The side-effects of uncontrolled HIV and some antiretroviral drugs and other medications may affect how your system functions day-to-day.
It is important to maintain a healthy digestive system. The digestive system includes the mouth, oesophagus (food pipe), and stomach, small and large intestine and is also known as your gastro-intestinal tract (GI tract) or gut.
A healthy GI tract is important to support absorption of nutrients from the diet. If you are taking anti-retroviral drugs, a healthy digestive system will help ensure proper absorption of medication. It is also one of your body’s defences against infection as the lining of the gut contains many cells that form part of your immune system.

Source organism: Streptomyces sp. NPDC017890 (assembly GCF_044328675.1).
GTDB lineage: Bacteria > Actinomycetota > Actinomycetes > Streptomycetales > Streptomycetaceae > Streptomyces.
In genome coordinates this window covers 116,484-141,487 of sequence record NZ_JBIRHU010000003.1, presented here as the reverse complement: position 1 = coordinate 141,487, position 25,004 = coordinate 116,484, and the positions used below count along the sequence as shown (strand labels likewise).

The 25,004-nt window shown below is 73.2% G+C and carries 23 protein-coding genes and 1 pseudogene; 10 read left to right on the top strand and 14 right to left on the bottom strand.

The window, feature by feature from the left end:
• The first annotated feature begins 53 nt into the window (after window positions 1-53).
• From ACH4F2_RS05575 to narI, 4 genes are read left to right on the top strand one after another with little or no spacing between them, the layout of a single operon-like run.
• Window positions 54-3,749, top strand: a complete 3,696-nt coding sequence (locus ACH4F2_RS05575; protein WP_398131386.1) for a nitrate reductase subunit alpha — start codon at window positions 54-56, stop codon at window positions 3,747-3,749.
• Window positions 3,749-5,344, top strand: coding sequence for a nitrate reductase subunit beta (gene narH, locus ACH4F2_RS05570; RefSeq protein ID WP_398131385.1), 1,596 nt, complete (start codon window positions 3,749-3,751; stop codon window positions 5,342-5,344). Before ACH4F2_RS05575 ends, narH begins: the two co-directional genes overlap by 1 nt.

Tips to help maintain a healthy digestive system
Reduce your intake of caffeine, alcohol, sugary and fried foods
Keep your bowel movements regular by eating a diet rich in fruit, vegetables, beans, pulses and wholegrains, such as brown rice, wholemeal bread and oats.
If you smoke, aim to stop smoking altogether
Attend your regular check up appointments
Many people have problems sleeping. Some research shows that up to 70% of people living with HIV have sleep problems compared to 30% in the general population.
Sleep problems can be due to being uncomfortable, worry, anxiety, depression, illness or treatment side effects. They can also be caused by poor sleep habits. Drug and alcohol use can lead to problems sleeping.
There are a number of practical things you can do to improve your sleep.
Some people experience weight gain when starting new medications. This page from NAM Aidsmap discusses the evidence.
Speak to your clinicians for advice on managing weight gain.